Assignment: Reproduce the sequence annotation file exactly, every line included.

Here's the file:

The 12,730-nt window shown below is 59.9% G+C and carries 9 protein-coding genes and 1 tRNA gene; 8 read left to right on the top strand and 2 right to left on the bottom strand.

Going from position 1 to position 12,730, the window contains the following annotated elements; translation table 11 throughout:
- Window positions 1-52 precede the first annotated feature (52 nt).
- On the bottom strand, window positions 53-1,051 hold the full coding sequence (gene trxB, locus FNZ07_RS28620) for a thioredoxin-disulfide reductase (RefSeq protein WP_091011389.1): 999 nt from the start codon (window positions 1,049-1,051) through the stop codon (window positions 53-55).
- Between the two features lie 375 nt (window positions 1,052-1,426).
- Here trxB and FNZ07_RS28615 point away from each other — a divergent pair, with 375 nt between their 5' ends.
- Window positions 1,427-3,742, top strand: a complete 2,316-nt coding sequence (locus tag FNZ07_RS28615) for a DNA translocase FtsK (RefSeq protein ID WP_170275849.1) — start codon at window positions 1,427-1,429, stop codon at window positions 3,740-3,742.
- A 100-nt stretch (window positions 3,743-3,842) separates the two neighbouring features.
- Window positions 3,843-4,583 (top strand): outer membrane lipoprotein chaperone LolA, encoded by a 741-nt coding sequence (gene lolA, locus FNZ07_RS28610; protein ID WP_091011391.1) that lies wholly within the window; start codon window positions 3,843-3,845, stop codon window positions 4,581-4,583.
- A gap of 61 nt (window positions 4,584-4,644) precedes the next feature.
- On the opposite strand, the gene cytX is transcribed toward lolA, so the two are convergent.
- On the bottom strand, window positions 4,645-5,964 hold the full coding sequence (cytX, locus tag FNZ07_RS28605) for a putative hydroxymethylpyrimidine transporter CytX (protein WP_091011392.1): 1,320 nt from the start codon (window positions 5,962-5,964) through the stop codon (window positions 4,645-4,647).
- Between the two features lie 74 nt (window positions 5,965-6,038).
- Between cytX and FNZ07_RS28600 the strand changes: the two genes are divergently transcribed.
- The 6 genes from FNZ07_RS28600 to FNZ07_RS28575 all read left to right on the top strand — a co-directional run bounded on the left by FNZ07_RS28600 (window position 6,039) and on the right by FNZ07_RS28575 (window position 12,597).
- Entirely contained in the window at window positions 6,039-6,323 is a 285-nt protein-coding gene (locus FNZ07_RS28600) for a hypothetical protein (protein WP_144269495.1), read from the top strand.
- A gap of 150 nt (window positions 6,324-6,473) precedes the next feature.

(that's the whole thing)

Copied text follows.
The 12,730-nt window shown below is 59.9% G+C and carries 9 protein-coding genes and 1 tRNA gene; 8 read left to right on the top strand and 2 right to left on the bottom strand.

Going from position 1 to position 12,730, the window contains the following annotated elements; translation table 11 throughout:
- Window positions 1-52 precede the first annotated feature (52 nt).
- On the bottom strand, window positions 53-1,051 hold the full coding sequence (gene trxB, locus FNZ07_RS28620) for a thioredoxin-disulfide reductase (RefSeq protein WP_091011389.1): 999 nt from the start codon (window positions 1,049-1,051) through the stop codon (window positions 53-55).
- Between the two features lie 375 nt (window positions 1,052-1,426).
- Here trxB and FNZ07_RS28615 point away from each other — a divergent pair, with 375 nt between their 5' ends.
- Window positions 1,427-3,742, top strand: a complete 2,316-nt coding sequence (locus tag FNZ07_RS28615) for a DNA translocase FtsK (RefSeq protein ID WP_170275849.1) — start codon at window positions 1,427-1,429, stop codon at window positions 3,740-3,742.
- A 100-nt stretch (window positions 3,743-3,842) separates the two neighbouring features.
- Window positions 3,843-4,583 (top strand): outer membrane lipoprotein chaperone LolA, encoded by a 741-nt coding sequence (gene lolA, locus FNZ07_RS28610; protein ID WP_091011391.1) that lies wholly within the window; start codon window positions 3,843-3,845, stop codon window positions 4,581-4,583.
- A gap of 61 nt (window positions 4,584-4,644) precedes the next feature.
- On the opposite strand, the gene cytX is transcribed toward lolA, so the two are convergent.
- On the bottom strand, window positions 4,645-5,964 hold the full coding sequence (cytX, locus tag FNZ07_RS28605) for a putative hydroxymethylpyrimidine transporter CytX (protein WP_091011392.1): 1,320 nt from the start codon (window positions 5,962-5,964) through the stop codon (window positions 4,645-4,647).
- Between the two features lie 74 nt (window positions 5,965-6,038).
- Between cytX and FNZ07_RS28600 the strand changes: the two genes are divergently transcribed.
- The 6 genes from FNZ07_RS28600 to FNZ07_RS28575 all read left to right on the top strand — a co-directional run bounded on the left by FNZ07_RS28600 (window position 6,039) and on the right by FNZ07_RS28575 (window position 12,597).
- Entirely contained in the window at window positions 6,039-6,323 is a 285-nt protein-coding gene (locus FNZ07_RS28600) for a hypothetical protein (protein WP_144269495.1), read from the top strand.
- A gap of 150 nt (window positions 6,324-6,473) precedes the next feature.